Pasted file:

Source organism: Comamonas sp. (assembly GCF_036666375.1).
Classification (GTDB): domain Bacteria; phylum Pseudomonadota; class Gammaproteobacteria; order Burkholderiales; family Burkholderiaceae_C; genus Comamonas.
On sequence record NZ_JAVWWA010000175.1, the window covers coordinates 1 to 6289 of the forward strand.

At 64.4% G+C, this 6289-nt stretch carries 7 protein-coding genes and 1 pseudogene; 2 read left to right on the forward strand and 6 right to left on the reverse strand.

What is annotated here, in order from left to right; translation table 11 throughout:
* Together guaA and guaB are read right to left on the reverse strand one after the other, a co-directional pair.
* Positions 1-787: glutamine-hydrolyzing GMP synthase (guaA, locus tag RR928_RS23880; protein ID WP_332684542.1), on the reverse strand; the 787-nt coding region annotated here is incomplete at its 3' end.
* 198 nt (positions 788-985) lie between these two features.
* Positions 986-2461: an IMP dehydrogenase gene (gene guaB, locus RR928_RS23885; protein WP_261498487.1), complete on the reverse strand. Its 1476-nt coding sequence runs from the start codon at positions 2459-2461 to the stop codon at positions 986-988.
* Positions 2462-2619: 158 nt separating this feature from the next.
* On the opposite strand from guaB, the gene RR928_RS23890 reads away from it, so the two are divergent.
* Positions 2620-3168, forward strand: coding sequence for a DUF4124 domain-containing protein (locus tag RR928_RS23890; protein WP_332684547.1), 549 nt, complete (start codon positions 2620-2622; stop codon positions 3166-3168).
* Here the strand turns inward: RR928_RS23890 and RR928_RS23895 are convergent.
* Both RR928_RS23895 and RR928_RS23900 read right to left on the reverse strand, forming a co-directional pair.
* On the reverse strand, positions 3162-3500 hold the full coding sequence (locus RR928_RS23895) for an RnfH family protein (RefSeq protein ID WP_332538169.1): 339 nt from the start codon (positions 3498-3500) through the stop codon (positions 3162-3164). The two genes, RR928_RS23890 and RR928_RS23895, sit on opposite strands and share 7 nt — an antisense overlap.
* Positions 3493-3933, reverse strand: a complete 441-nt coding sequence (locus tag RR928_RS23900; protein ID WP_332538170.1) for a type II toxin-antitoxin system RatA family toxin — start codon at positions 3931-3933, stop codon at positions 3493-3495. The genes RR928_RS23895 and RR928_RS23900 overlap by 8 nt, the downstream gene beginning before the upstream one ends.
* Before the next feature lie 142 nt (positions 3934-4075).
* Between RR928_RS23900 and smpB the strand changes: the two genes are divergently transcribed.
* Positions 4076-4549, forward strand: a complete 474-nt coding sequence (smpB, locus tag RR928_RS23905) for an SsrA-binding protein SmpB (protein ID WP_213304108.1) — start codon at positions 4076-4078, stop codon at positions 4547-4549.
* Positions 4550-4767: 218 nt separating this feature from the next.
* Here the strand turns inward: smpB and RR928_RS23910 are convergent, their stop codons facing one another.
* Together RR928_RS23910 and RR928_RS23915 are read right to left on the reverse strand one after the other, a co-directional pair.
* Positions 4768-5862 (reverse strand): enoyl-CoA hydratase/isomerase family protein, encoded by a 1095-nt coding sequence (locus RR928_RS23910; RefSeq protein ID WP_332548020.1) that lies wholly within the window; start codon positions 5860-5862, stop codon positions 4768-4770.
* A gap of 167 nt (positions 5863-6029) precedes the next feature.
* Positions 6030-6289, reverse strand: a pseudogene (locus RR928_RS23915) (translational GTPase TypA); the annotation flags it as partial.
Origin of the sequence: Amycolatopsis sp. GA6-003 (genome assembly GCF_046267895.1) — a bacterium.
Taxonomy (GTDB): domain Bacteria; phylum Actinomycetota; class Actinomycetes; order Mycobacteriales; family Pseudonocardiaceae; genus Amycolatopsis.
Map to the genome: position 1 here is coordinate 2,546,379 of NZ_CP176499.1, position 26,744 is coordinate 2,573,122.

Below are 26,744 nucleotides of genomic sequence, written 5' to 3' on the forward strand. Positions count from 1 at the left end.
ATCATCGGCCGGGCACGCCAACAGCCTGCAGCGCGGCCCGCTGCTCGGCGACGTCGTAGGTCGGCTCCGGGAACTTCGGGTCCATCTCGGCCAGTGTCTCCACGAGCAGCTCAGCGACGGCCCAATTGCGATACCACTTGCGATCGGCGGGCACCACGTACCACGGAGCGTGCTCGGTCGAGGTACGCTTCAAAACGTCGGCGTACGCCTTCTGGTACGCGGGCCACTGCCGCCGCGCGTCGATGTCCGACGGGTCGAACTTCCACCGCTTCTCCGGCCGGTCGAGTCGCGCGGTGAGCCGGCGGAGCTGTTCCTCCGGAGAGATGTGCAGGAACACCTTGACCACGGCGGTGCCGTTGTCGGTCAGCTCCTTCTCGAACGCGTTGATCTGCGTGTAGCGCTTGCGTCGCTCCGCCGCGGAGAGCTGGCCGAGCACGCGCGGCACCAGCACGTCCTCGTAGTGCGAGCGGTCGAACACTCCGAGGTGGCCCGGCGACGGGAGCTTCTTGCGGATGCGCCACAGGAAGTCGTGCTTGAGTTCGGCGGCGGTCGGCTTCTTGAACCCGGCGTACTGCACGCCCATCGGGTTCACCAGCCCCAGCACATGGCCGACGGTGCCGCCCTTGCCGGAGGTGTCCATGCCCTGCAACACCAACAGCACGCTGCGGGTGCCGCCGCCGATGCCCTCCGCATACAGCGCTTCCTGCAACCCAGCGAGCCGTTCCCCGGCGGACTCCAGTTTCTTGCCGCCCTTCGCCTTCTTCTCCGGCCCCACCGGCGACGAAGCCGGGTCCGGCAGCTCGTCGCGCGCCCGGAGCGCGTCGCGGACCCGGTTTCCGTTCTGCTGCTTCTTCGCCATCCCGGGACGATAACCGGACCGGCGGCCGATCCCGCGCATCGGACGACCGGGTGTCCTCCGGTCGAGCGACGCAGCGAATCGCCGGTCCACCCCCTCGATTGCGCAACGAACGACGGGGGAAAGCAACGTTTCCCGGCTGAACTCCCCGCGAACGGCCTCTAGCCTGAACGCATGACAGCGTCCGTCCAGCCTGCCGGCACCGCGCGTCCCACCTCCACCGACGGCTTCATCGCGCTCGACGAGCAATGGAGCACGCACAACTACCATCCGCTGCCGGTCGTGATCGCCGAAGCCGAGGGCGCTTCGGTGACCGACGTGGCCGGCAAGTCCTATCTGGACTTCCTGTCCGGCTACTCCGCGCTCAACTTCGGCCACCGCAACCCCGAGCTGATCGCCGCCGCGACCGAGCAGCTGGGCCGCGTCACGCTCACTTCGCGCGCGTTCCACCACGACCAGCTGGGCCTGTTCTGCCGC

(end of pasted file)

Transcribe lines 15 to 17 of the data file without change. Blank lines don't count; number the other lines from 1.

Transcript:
* On the reverse strand, positions 3162-3500 hold the full coding sequence (locus RR928_RS23895) for an RnfH family protein (RefSeq protein ID WP_332538169.1): 339 nt from the start codon (positions 3498-3500) through the stop codon (positions 3162-3164). The two genes, RR928_RS23890 and RR928_RS23895, sit on opposite strands and share 7 nt — an antisense overlap.
* Positions 3493-3933, reverse strand: a complete 441-nt coding sequence (locus tag RR928_RS23900; protein ID WP_332538170.1) for a type II toxin-antitoxin system RatA family toxin — start codon at positions 3931-3933, stop codon at positions 3493-3495. The genes RR928_RS23895 and RR928_RS23900 overlap by 8 nt, the downstream gene beginning before the upstream one ends.
* Before the next feature lie 142 nt (positions 3934-4075).